Living inside a football stadium or shopping at a gasometer is something you can do in London and Vienna. This is another way in which cities are transformed and keep up with the times, inventing new ways of using or public and industrial buildings no longer useful or too old to continue to carry out their original task.
The legendary Arsenal stadium in London’s Isington neighbourhood is now a residential centre. Built at the beginning of the 18th. century and subject to four renovations over the last century, in 2006 it stopped its role as one of the symbols of English football and became an example of successful redevelopment. Once a Park, Higbury has become a Square thanks to a project that has given new life to a huge structure, fully embedding it into the town planning without demolishing and retaining many of its original features.
Built in 1913 and designed by Archibald Leitch, the most famous British stadium architect who created more than twenty facilities in England and Ireland, Higbury was considered the elegant drawing room of English football. For Arsenal fans the farewell to the historic grandstands of the Hof - the nickname used to refer to the so-called "Home of Football" - was not painless: moving into the more spacious and modern Emirates stadium meant leaving behind a history that was almost one century long – from 1913 to 2006 - and a theatre of passions so strong as to inspire a worldwide bestseller like Nick Hornby’s Fever Pitch.
The reconstruction works took into account the feelings of the Gunners’ fans. The characteristic Art Deco exterior of the East Stand, protected by the British Fine Arts, is still proudly displayed along Avenell road and both the symbol of the Gunners and the big sign of the Arsenal Stadium were also preserved. The playing field has turned into large communal gardens beneath which a few garages have been built, as well as a gym and a swimming pool. The apartments – in all 724 of varying sizes - are grouped into four apartment buildings that reflect the old placement of the stands close to the sides of the field. The attention paid by the designers has been appreciated to the point that many apartment purchasers were Arsenal fans.
The four Simmering gasometers in Vienna currently host homes, offices and roof gardens, restaurants and businesses, as well as a cinema and a concert hall with 3,600 seats. Opened in 1899 in the industrial area at the outskirts of the capital, the four giants were designed to be much more than a simple energy infrastructure: Austria wanted to showcase its advanced industrialisation and they had to convey this message . The international competition held to identify the best project therefore produced four large red brick cylindrical structures, with decorations that reflected the characteristic style of Vienna’s houses and were the largest gasometers ever built until then in Europe.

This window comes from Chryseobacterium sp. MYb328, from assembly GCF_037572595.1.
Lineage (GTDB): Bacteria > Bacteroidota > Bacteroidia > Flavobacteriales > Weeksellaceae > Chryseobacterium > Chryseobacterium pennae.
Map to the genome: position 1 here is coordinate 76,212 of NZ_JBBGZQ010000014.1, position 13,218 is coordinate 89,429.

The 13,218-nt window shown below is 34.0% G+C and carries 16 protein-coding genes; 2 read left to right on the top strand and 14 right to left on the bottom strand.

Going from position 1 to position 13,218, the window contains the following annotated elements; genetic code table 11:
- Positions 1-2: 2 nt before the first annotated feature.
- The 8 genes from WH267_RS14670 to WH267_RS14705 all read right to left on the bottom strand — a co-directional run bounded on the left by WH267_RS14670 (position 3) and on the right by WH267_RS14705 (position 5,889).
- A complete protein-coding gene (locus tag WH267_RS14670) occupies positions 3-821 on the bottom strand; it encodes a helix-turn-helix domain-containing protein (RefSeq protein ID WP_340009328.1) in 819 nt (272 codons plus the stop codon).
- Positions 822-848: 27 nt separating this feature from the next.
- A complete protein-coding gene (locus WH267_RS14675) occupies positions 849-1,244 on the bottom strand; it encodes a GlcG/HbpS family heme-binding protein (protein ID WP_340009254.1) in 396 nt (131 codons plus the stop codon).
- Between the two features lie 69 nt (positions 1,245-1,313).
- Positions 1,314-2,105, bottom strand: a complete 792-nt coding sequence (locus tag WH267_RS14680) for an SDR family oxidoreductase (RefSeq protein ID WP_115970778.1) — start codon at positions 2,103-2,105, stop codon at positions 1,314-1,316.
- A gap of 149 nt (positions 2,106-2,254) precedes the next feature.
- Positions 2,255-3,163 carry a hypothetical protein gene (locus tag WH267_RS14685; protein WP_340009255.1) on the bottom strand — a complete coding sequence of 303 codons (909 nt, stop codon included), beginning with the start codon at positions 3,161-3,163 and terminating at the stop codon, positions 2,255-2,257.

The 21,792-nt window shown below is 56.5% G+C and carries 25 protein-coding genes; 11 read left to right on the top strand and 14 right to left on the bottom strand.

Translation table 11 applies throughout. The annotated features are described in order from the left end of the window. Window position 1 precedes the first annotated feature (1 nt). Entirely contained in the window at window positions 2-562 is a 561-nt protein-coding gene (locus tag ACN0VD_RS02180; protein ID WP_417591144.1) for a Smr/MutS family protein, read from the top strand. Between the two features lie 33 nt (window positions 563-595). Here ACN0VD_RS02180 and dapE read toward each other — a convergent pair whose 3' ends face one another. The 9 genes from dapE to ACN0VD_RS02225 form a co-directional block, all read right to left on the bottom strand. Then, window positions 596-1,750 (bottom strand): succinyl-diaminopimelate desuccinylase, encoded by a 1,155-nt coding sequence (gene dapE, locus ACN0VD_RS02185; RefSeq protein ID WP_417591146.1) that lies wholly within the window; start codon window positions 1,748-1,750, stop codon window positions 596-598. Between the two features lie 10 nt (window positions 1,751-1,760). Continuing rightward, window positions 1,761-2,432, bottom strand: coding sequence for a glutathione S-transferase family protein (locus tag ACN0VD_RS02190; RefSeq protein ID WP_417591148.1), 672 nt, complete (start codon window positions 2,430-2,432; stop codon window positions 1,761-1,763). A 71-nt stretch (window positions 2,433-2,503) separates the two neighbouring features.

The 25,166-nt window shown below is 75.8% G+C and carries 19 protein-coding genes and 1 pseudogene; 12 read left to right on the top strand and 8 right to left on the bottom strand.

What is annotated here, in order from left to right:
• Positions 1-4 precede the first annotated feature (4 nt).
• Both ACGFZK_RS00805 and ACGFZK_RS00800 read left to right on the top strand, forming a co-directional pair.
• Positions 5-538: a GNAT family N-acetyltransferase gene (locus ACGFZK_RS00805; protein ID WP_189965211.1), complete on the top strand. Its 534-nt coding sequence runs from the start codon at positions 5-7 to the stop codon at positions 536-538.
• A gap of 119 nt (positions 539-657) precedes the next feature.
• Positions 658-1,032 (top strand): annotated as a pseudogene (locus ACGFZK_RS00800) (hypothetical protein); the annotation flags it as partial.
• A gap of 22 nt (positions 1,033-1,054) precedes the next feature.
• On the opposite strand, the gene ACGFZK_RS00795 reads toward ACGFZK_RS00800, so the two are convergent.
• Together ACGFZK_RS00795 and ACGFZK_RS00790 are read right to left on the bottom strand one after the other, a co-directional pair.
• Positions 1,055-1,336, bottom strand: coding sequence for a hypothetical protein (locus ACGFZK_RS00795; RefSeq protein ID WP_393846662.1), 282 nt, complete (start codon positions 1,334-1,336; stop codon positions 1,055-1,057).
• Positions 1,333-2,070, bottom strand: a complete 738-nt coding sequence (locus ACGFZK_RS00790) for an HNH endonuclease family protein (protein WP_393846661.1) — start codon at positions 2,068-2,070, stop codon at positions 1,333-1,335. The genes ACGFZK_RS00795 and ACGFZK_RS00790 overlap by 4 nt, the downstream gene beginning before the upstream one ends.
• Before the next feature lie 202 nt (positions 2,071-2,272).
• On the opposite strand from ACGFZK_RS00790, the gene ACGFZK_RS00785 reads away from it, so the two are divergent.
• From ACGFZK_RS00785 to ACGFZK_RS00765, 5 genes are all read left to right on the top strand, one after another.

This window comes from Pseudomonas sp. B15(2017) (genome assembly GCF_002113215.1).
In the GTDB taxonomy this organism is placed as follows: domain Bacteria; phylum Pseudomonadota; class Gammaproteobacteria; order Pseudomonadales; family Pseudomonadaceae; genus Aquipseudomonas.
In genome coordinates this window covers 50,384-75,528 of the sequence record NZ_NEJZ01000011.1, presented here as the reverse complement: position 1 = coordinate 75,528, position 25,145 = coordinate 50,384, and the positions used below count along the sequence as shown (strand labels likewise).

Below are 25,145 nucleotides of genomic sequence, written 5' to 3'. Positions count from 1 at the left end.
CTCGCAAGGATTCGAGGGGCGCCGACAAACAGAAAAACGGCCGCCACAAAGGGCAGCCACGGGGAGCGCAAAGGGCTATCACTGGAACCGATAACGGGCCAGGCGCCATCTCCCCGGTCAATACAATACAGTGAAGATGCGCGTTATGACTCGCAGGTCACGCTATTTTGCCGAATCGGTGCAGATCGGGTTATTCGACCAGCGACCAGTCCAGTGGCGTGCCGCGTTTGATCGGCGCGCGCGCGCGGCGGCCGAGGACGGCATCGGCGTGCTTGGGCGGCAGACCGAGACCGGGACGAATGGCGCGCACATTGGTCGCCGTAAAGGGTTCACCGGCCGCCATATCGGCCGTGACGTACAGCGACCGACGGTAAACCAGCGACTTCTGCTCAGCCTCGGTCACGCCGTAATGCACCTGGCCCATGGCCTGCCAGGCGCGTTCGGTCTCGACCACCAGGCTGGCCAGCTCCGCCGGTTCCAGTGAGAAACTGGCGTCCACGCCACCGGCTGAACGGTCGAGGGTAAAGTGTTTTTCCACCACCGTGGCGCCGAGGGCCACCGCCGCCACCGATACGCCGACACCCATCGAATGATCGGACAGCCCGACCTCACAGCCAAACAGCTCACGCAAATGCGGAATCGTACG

After nearly a century of distinguished service the bell-shaped Simmering gasometers became obsolete, after Vienna decided to use natural gas. The inability to allocate the infrastructure to another energy use and the need to redevelop the surrounding industrial area, now fully incorporated into the Austrian capital’s urban fabric, urged the government to take unprecedented action. After they had been permanently put out of service in 1986, in 1995 the gasometers were once again at the centre of an international competition of ideas, this time with the aim of turning them into a residential and multifunctional complex.
The recovery of the four facilities, which in 1981 had been declared monumental heritage of industrial archeology, took place by carrying out four separate projects respectively signed by architects Jean Nouvel, Manfred Wehdorn, Wilhelm Holzbauer and Coop Himmelb(l)au. Today, more than five years after the inauguration of the "new" gasometers in 2001, the Simmerig giants are a commercial, residential and service centre now included in the daily life of the Viennese people.